April 14, 2004

Why There Aren't Any Movies About 9/11 ?

As usual, James Lileks is at the top of his game today on The Bleat ask why we aren't seeing any films about September 11. Well, not asking so much as answering. And answering well.

I wonder whether Hollywood execs shy from a 9/11 movie because they think it might send the wrong message.

It would anger people anew, and we're supposed to be past that. It would remind us what was done to us instead of rubbing out noses in what we do to others -- I mean, unless you have a character in the second tower watching the plane approaching and saying "My God, this is payback for supporting Israel!" it's going to come across as simplistic nonsense that denies the reality in the West Bank, okay? It would have to tread lightly when it came to the President, because even though we all knew that he wet his pants and ran to hide, we'd have to pretend and do scenes in Air Force One where he's taking charge instead of crying help mommy to Dick Cheney, right? I mean the idiots in flyover people believe that stuff, and you'd have to give it to them or they write letters with envelopes that have these little pre-printed return address stickers with flags up in the corner. Seriously. Little flag stickers. Anyway, we would have to show Arab males as the bad guys, and that's not worth the grief; you want to answer the phone when CAIR sees the dailies of the guys slitting the stewardess' throats? And here's the big one: if we make a patriotic movie during Bush's term, well, it doesn't help the cause, you know. People liked Bush after 9/11. Why remind them of that? Plus, you can just kiss off the European markets, period.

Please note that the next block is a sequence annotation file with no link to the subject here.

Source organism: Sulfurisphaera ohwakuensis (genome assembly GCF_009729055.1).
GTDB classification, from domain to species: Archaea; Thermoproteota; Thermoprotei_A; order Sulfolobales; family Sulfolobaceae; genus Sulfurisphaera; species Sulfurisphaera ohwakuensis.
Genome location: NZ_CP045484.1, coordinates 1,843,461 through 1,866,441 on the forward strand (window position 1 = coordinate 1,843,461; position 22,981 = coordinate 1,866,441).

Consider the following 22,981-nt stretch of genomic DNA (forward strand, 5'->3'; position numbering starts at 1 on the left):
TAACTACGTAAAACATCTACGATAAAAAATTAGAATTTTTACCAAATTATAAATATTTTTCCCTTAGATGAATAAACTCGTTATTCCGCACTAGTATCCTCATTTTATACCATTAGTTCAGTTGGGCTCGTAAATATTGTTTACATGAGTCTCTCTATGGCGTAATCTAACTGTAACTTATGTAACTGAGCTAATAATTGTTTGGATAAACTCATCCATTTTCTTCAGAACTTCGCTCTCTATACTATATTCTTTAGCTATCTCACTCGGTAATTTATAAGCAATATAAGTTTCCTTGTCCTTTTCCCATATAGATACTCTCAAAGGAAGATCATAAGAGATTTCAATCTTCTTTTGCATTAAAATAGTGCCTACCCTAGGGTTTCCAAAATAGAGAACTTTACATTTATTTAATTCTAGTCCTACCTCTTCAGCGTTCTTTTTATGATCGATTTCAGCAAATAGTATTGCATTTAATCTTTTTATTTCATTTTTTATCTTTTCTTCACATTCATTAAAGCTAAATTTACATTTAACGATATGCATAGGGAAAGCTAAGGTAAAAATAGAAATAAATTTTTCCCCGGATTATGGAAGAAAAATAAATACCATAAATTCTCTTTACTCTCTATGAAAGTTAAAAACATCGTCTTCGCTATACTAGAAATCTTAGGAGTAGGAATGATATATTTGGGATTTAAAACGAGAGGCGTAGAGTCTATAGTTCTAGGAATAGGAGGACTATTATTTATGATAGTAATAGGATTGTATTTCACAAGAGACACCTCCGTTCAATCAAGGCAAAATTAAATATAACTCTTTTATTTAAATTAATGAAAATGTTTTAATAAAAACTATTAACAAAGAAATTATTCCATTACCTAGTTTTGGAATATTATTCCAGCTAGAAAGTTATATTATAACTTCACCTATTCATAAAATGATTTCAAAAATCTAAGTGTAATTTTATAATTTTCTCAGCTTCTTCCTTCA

Richard Clarke's book is available? Here's a blank check. Option that sucker.

It's like it's 1943, and Hollywood turns down a Pearl Harbor movie in favor of the gripping account of a Washington bureaucrat who warned FDR that the oil embargo would needlessly anger Japan. The attack on Hawaii would take up five minutes -- and even then it would be a shot of the hero listening to the radio with an expression of stoic anguish. If only they'd listened.
In case you missed it, Richard Clarke did have his turgid variation on Quisling's Lament optioned by Hollywood this week.

After almost every studio in Hollywood waved their hands in the air shouting, "Me! Pick me!" Sony Pictures took the option rights for "a low six figures."

Only in AntiAmerica, folks. Only in AntiAmerica.

Posted by Vanderleun at April 14, 2004 10:05 PM | TrackBack
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